Pathologists take heed! Teenagers are taking off-the-self technology and creating useful new clinical laboratory tests for cancer and other diseases
For the second time in recent weeks, a teenager has made national news for developing a medical laboratory test that can more accurately diagnose disease when compared to methodologies currently used by clinical laboratories and pathology groups. Pathologists and clinical chemists have good reason to ask what is different about the science taught in today’s high school compared to recent years.
The subject of our coverage today is a 17-year-old girl from Sarasota, Florida. She developed a computer application that detects breast cancer with 99% accuracy! It was on July 6 when Dark Daily e-briefing, told you about the 15-year old from Maryland who developed a diagnostic test to detect early-stage pancreatic cancer. (See “High School Student Develops Diagnostic Test to Detect Early-Stage Pancreatic Cancer”.)
A story published at Foxnews.com tells how Brittany Wenger won first-place in the second annual Google Science Fair for her elegant computer application that increases to 99% the accuracy of fine-needle aspiration (FNA) diagnostic testing for breast cancer.
Currently, FNA is the least invasive diagnostic test for the disease. It is also often the least conclusive. In these circumstances, patients sometimes have to undergo a second FNA with a larger needle, or even, in some cases, have a surgical biopsy, FoxNews reported.
“This program aids doctors in the detection process to minimize inconclusive and misdiagnosed samples,” Wenger wrote in the slides she submitted to the competition.
Wenger’s software application is based on an artificial neural network (ANN). ANNs are information processing systems modeled on the human brain. These networks are “trained” to detect complex relationships and patterns.
In Wenger’s application, the networks are shown examples of “good” and “bad” patterns, explained an article titled “Neural Networks & Genetic Algorithm” and published on eHow.com. The internal statistical weights of the network are adjusted slightly every time the program identifies a pattern incorrectly. As more samples are input, the network learns to identify all patterns correctly.
Teen’s Breast Cancer Test Could Reduce More Invasive Testing
As anatomic pathologists are aware, most women who traditionally are referred for a biopsy do not have cancer. According to one study published in the Journal of the American College of Surgeons, of the cases reviewed, only 23% of the women biopsied for breast cancer were subsequently diagnosed with the disease.
“Exposing large numbers of women who do not have cancer to invasive procedures may be considered an undesirable medical practice,” the report authors wrote. “In conclusion, many women could benefit from highly accurate noninvasive tests.”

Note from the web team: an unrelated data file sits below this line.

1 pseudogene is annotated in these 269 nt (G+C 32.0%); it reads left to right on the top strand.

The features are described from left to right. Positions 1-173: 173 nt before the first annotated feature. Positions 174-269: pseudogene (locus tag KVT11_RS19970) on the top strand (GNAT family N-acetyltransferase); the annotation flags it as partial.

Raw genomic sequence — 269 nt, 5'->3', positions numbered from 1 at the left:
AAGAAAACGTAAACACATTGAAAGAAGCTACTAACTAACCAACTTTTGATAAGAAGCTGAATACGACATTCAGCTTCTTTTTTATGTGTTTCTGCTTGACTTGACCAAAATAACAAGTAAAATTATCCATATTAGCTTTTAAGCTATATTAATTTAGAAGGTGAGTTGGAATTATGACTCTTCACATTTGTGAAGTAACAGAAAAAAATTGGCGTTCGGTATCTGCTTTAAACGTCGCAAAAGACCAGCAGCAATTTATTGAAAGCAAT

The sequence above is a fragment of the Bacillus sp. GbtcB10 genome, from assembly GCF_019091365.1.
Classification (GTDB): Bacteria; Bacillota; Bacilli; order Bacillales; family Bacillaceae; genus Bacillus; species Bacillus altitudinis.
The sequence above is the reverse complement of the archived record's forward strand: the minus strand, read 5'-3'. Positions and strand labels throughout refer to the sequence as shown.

“I have had a lot of family members and a lot of family friends who have had breast cancer,” Wenger stated during an abc Action News interview. According to the American Cancer Society website, breast cancer is the second leading cause of cancer death in women. This motivated the teen to develop an ANN to boost the success rates of the less invasive FNA diagnostic method.
Teen’s Neural Network Outperformed Commercially Available Networks
“Neural networks can be applied to medical diagnostics and outliers will be identified by modern technology,” Wenger hypothesized in her prize-winning project. She tested three commercially available ANNs. Also, she tested an ANN that she programmed herself, FoxNews reported.
Wenger discovered that the network that she had programmed was the most reliable. She correctly identified cancerous samples with 99% accuracy. Her program yielded “inconclusive” results about 4% of the time. It resulted in false negatives less than 1% of the time, compared to a 5% false negative rate with commercial neural networks, the FoxNews story stated.
Wenger fed publicly-available data from FNAs of breast cancer patients into several different ANNs. Each of the neural networks “learned” how to diagnose breast cancer by analyzing the data and recognizing various characteristics of the different samples.
“I think [the application] might be hospital ready,” Wenger stated in the ABC interview.
Wenger beat out thousands of entries from 100 countries to win the grand prize: an internship at one of the institutions hosting the science fair, a trip to the Galapagos Islands, a trophy made of white Legos, and a $50,000 college scholarship.
Wenger plans to major in computer science in college and work as a pediatric oncologist, she told ABC. “With more samples, the network may achieve perfection,” the teen stated in her project summary. “I’d love to get different data from doctors,” she added in a Huffington Post story.
The ability of this young scientist to develop a breakthrough diagnostic application for breast cancer diagnosis demonstrates the wide-scale accessibility of sophisticated and easy-to-use information technology. As diagnostic technologies continue to evolve, pathologists and clinical laboratory managers can expect to see ever more examples of similar diagnostic discoveries developed by unexpected sources.
—Pamela Scherer McLeod